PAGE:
Our entertainment for the evening was the Cirque du Soleil show Zumanity. This is the third official Cirque production I have seen. We have also seen four or five “pretend” Cirque shows on our cruises, featuring many of the same styles of acts. We decided that we have seen enough of these! Once you put together a string of performers from jugglers to trapezists to gymnasts to someone spinning from their neck, the only thing you can do to make it seem new is put them in different costumes and give them a different theme. We have seen them dressed up as Peter Pan, a Chinese Opera, a Bollywood movie and, in Vegas, as a sex show. The feats are truly impressive, don’t get me wrong. I think I have just become jaded.

The next morning we boarded a bus for Hoover Dam. Our driver gave us lots of info on Las Vegas on our ride out and added a stop at the famous “Welcome to Fabulous Las Vegas” sign for a photo opportunity. Once we arrived at the dam site, we took an escorted tour that included the Turbine Room. The sheer size of this entire operation was amazing. Lots of superlatives can be used to describe it, but you really need to see it to understand the scope of it. It brought to mind our feelings about the Panama Canal. It is just incredible to think that mankind had the hubris to even attempt such massive projects. If you are in Las Vegas for more than a day, I would definitely recommend a tour out that way.

That afternoon, we returned to our hotel and activated our “Buffet of Buffets” wristband. This pass, included in our hotel package, offered twenty-four hours of continuous access to seven of the Strip’s buffets. By starting it in the middle of dinner service, we were able to squeeze four meals out of it (dinner, breakfast, lunch and another dinner). We started with dinner at the Flamingo, in the shadow of a twenty story high photo mural of Donny and Marie. The food was alright, but not the best we had. What was amazing was the view from our table. We overlooked the hotel’s Wildlife Habitat and had views of black swans, penguins and, of course, flamingos. It was quite a sight!

After another short night’s sleep, we headed for the breakfast buffet at Planet Hollywood. This was an amazing setup! They had just about anything you can imagine for the day’s first meal. The food was fresh, hot and well-seasoned. The service was really great, too. Actually, almost everyone we encountered in Las Vegas was just wonderful. Folks seemed truly happy to be helping you wherever we went. Bus drivers, cabbies, hotel desk clerk, cocktail waitresses, buffet servers, and even hotel maids were gracious and friendly. I talked to a couple of them about this fact and they responded, “We want you to come back!” Why can’t people everywhere reach this same conclusion?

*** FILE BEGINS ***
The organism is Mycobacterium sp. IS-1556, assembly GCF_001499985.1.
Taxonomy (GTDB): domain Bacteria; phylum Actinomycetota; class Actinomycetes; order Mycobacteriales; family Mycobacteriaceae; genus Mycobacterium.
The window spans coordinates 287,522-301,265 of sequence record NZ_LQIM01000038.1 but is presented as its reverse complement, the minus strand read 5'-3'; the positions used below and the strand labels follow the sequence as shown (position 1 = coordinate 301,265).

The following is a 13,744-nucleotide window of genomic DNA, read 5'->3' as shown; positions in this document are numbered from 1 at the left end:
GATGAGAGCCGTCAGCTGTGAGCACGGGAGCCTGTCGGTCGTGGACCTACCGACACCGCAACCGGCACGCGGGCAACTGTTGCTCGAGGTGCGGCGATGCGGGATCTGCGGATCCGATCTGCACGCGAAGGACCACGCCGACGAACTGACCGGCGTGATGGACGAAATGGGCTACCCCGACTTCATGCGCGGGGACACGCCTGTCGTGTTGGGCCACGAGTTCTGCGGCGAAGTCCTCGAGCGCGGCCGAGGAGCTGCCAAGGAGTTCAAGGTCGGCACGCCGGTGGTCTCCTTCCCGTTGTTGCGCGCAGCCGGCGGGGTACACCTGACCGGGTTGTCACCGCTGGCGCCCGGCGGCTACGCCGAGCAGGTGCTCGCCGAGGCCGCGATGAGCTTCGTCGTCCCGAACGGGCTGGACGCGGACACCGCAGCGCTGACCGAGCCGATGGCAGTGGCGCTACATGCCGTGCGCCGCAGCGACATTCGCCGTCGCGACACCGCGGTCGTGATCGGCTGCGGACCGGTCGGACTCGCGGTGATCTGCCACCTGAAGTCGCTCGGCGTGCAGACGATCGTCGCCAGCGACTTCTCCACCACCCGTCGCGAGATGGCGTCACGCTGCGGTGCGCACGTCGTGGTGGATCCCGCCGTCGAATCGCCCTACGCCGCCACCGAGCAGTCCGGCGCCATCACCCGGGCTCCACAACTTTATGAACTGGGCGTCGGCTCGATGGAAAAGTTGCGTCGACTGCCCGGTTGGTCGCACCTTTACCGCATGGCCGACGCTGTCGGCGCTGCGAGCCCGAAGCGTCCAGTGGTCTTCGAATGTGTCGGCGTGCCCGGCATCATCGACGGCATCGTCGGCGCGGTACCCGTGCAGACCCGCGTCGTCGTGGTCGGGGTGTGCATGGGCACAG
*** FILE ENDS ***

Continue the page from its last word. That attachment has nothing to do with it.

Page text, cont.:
We spent the rest of the morning visiting other properties. My personal favorite was Aria and the shopping center connected to it, Crystals. These properties are part of the brand new City Center, a cluster of hotels, casinos and shopping between Monte Carlo and Bellagio. Aria’s casino floor was elegant and refined, a welcome change of pace from what we had been seeing. Crystals is a soaring, light-filled space, the center of which is dominated by a restaurant suspended in midair, encased in a wooden “tree.” We also stopped in at Caesar’s Palace, which is the polar opposite of all that restraint. The decor here was completely over the top. If you can imagine a gaudy Roman enclave, you can imagine Caesar’s. We paid our respects across the street at the Venetian, too. Here, the streets (and even a canal) of Venice are lovingly recreated, right up to endless frescoed ceiling reminiscent of Michelangelo. Never have so many angelic cherubs gazed down upon so much depraved excess.

There were brief interludes at the Wynn (gorgeous, still shiny-new), Treasure Island (campy, smelling faintly of coconut and jasmine?), the Mirage (slick, smooth beauty), the Flamingo (seriously old school, despite attempts at modernization), Harrah’s (the Carnival theme is worn thin), Bally’s (what theme?) and finally, back home to Paris. We loved this property, and not just for the half-size Eiffel Tower  and Arc de Triomphe out front. The casino floor is dressed like a Parisian street, with faux gaslights and a blue and white-clouded sky. Cobblestones underfoot and diminutive streetscapes complete the effect. Even the reception area gets into the act with its Versailles-esque pastiche of mirrors, chandeliers and gilt.